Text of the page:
Knoxville riot of 1919 was a race riot that took place in
Knoxville, Tennessee, United States, on August 30–31, 1919. The riot
began when a lynch mob stormed the county jail in search of Maurice
Mays, a mulatto man who had been accused of murdering a white woman.
Unable to find Mays, the rioters looted the jail and fought a pitched
gun battle with the residents of a predominantly black neighborhood.
The Tennessee National Guard, which at one point fired two machine
guns indiscriminately into this neighborhood, eventually dispersed the
rioters. Newspapers placed the death toll at just two, though
eyewitness accounts suggest it was much higher.
The Riot of 1919 was one of several violent racial incidents that
occurred during the so-called Red Summer, when race riots plagued
cities across the United States. The riot was one of the worst racial
episodes in Knoxville's history, and shattered the city's vision of
itself as a racially tolerant Southern town. After the riot, many
black residents left Knoxville, and racial violence continued to flare
up sporadically in subsequent years.
World War I
World War I racial tensions
1.2 Murder of Bertie Lindsey
2.1 Storming of the jail
2.2 Gun battle at Central and Vine
2.3 The riot's end
3.1 The rioters and race relations
3.2 The Mays case
4 See also
6 Further reading
7 External links
World War I
World War I racial tensions
In the decades following the Civil War, Knoxville was considered by
both black and white residents to be one of the few racially tolerant
cities in the South. It was one of the few where black citizens could
vote, hold public office, and serve as police officers. In 1918,
Charles W. Cansler (1871–1953), one of the city's leading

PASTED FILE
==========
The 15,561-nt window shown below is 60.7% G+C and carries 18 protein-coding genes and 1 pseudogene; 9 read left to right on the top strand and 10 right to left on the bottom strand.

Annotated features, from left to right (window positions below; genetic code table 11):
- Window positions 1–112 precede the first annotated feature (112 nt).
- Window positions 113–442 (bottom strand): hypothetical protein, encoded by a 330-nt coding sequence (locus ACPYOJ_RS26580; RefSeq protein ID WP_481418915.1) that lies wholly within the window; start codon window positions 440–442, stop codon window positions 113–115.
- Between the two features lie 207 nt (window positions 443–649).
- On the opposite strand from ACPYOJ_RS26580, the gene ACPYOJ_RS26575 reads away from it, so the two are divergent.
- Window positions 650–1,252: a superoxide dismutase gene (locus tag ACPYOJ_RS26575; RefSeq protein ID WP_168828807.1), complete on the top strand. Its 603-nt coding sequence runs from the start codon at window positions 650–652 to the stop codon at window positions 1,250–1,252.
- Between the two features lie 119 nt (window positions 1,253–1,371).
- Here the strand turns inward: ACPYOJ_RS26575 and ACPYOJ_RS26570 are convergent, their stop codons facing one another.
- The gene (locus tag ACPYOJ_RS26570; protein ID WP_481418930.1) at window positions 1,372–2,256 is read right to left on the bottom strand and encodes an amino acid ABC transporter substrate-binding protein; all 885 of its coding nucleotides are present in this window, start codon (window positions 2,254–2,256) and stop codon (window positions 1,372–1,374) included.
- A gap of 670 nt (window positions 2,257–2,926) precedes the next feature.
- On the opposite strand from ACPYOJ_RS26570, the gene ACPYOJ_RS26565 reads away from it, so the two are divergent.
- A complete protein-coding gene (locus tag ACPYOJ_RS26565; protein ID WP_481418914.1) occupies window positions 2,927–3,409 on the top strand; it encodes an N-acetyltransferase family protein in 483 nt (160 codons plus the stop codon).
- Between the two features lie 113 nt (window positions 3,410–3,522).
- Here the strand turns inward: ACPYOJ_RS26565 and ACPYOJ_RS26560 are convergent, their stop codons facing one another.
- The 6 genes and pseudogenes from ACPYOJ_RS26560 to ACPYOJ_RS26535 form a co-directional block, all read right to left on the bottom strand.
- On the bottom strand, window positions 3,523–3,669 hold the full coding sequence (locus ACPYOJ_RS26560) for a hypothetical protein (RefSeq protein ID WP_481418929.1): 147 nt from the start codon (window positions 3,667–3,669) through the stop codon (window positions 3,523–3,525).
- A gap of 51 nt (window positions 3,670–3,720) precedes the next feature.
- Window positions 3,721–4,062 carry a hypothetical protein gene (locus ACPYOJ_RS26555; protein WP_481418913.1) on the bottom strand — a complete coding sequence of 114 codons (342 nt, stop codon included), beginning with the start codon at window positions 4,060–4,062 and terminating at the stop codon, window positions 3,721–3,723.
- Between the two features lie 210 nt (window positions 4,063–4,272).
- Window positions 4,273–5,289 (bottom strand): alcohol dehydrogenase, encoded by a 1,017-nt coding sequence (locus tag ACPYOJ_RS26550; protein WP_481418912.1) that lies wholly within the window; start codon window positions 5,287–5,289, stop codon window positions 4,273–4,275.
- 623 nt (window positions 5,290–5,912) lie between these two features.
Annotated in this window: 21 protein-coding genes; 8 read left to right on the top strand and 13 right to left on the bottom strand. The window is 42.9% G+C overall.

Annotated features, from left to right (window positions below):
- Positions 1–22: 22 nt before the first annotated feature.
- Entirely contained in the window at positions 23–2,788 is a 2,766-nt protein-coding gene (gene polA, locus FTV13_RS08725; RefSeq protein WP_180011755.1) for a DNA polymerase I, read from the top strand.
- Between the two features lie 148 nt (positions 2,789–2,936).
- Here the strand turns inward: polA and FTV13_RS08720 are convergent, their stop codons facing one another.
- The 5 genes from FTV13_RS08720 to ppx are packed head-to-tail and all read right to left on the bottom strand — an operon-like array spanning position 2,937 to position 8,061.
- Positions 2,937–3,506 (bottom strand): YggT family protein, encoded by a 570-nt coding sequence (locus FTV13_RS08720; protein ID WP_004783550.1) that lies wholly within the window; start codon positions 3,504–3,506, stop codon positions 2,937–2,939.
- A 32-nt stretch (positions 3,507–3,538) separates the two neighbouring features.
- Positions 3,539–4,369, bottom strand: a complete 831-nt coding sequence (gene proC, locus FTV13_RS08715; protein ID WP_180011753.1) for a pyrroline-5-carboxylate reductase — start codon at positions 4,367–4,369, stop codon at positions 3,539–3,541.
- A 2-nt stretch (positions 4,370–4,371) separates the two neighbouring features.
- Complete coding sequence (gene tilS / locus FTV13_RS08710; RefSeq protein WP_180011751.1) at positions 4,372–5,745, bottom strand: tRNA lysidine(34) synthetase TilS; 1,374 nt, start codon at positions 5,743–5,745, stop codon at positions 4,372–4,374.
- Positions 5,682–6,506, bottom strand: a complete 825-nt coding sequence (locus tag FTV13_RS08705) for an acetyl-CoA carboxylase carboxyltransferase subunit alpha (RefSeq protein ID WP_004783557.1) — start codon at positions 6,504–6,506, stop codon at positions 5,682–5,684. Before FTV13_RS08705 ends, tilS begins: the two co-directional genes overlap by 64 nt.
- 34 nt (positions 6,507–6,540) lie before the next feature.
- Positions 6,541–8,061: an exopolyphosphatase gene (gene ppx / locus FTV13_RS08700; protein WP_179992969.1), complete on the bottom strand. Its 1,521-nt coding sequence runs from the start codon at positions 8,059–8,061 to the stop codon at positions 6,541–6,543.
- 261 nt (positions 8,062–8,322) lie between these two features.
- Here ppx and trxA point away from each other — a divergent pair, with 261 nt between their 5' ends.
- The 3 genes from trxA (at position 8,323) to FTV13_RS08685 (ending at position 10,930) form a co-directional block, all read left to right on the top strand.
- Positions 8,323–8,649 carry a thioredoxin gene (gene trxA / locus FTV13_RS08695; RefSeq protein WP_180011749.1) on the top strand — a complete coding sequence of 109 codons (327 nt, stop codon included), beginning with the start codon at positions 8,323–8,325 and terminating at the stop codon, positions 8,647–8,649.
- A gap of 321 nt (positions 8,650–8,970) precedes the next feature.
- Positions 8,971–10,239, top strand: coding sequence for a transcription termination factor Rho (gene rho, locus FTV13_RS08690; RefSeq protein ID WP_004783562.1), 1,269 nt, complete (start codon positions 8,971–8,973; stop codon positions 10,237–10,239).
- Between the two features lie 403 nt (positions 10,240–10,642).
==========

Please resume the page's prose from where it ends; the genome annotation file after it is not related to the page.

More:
African-American citizens, wrote to the governor of Tennessee, "In no
place in the world can there be found better relations existing
between the races than here in our own county of Knox. No race riots
have ever disgraced our city and no mob has ever vented its fury here
upon any Negro victim."
During the recession that followed World War I, however, migrants
poured into Knoxville, overcrowding the city's slums. This increased
competition for an already diminished number of jobs, and heightened
tensions between black residents and working class whites. Both the Ku
Klux Klan and the National Association for the Advancement of Colored
People (NAACP) set up chapters in Knoxville in 1918. Furthermore,
in the summer of 1919, a prowler known as "Pants," described by
victims as a light-skinned Negro, had been burglarizing homes and
attacking white women, though he had attracted little attention from
Murder of Bertie Lindsey
Around 2:30 AM on August 30, 1919, an intruder broke into the home of
Mrs. Bertie Lindsey on Eighth Street, where she had been staying with
her cousin, Ora Smyth. The intruder shot and killed Lindsey, but Smyth
managed to escape to the home of a neighbor who summoned police. Two
patrolmen, Jim Smith and Andy White, arrived on the scene. Smyth
described the intruder as a light-skinned Negro.
Patrolman White suggested they question Maurice Mays, a prominent
mulatto who operated the Stroller's Cafe on East Jackson. While raised
by foster parents, Mays is believed to have been the illegitimate son
of Knoxville's mayor, John E. McMillan, and had actually been
canvassing for McMillan on the day of the murder. Mays had a
reputation for associating with both black and white women, making him
unpopular with many of the city's white residents. Patrolman Smith
later testified that Officer White specifically singled out Mays
because of a personal grudge.
At around 3:30 AM, Knoxville police arrived at the Mays home on Humes
Street. The only evidence they found was a .38 revolver, which the
officers decided must have been fired recently (though Smith later
testified the gun was cold and unlikely to have been fired
recently). They arrested Mays, and took him back to Eighth
Street, where the distraught Ora Smyth identified him as the
Storming of the jail
Sensing trouble, Knoxville police transferred Mays from the small city